The Cathedral of St Stephen, Brisbane
On a calm spring day many years ago I made my first visit to one of the great war cemeteries of northern France, near the city of Amiens. In so peaceful a setting, it was hard to imagine the horror of the battle that raged nearby in which all these men were killed.
Off into the distance the white headstones glistened in the morning light. The grass was bright green; the red poppies were in bloom. I stood in silence for a time, allowing the place to speak to me; then I strolled alone among the graves. Some of the headstones had epitaphs. Most were simple and predictable, but a few were more memorable.
On this Anzac Day I think of two epitaphs, neither of them from Amiens. The first is from the war cemetery in Fromelles. It’s on the headstone of Private Arthur Johnson, an infantryman from Footscray in Melbourne who was killed in action in July 1916. The epitaph reads: “Step softly: a dream lies buried here”.
We don’t know Arthur’s age, but they almost all died young. He went off to fight in Europe, a young bloke dreaming of adventure, be a bit of a hero perhaps. He dreamt of coming home and getting on with life. Those who waved him goodbye dreamt of his return, never imagining they would never see him again. When the news of his death reached Footscray they dreamt of him and what might have been if he had lived.
All those dreams were buried with Arthur Johnson. But in the end he himself became the dream. Because the boy from Footscray was always the dream of God; and beyond the slaughter Arthur wakes into the dream of God he always was. So on this Anzac Day we step softly, because we know a dream is buried here, a dream that never dies.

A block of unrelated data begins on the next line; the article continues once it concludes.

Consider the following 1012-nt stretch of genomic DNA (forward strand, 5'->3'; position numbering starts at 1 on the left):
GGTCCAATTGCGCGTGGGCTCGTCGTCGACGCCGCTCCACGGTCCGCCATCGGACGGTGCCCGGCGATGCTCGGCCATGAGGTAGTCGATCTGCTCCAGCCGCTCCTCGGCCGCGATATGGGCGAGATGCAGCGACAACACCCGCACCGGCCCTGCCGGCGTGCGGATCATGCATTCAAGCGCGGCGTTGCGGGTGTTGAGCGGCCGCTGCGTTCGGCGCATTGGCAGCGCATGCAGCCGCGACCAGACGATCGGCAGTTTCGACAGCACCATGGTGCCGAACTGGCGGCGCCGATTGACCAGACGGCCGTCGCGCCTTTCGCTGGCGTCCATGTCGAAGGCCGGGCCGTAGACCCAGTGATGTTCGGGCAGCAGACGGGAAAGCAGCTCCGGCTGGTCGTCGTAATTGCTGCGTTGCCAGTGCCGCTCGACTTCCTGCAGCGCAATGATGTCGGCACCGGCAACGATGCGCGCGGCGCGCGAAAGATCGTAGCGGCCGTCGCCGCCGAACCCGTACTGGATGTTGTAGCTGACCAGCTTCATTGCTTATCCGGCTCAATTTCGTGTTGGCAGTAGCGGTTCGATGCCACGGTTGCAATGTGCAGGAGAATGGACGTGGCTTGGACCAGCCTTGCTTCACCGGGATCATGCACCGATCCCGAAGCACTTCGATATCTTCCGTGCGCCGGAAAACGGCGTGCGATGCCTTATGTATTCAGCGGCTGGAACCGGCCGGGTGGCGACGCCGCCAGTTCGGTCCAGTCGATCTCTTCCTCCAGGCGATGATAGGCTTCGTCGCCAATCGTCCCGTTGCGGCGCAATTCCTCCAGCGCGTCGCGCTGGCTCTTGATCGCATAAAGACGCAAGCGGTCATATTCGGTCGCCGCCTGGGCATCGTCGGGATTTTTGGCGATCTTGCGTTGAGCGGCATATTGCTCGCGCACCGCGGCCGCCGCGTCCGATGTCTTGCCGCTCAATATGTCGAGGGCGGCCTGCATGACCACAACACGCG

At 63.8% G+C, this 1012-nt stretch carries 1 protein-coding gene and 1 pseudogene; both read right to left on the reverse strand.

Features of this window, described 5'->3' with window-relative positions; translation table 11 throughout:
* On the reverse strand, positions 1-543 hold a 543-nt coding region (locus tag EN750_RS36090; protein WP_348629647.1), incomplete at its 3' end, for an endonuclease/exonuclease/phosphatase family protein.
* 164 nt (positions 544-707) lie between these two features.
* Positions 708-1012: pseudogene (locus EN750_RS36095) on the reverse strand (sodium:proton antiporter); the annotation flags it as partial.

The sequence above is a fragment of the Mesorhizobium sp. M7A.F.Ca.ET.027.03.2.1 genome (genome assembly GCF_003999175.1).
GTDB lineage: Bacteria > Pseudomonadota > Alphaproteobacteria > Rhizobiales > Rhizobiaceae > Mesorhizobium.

The second epitaph is on the headstone of Sergeant James Patterson, an airman from Aberdeenshire in Scotland who was killed in August 1940 at 20 years of age. He lies buried in the Klagenfurt war cemetery in Austria, and it’s the voice of his widowed mother we hear in his epitaph: “Tread gently on this airman’s grave: a mother’s love lies here”.
It is love that’s buried here, the fiercest of all loves, the love of a mother – the love that bore James in the womb and brought him to birth, that saw him grow through the years, the son who had become the widow’s life, all her hope, all her love. She kissed him goodbye and awaited his return day by day until the fatal news came. He had died, but her love never did. That love never dies, because love of any kind comes from the mother God who has taken James into an embrace which is eternal. Therefore we tread gently on this airman’s grave and the love that lies buried there.
Anzac Day is about death, all the deaths of war. But it’s even more about that which never dies. It’s about all the dreams and all the loves which from distant times lie buried in distant lands, but which rise into this Anzac Day and which will live for ever.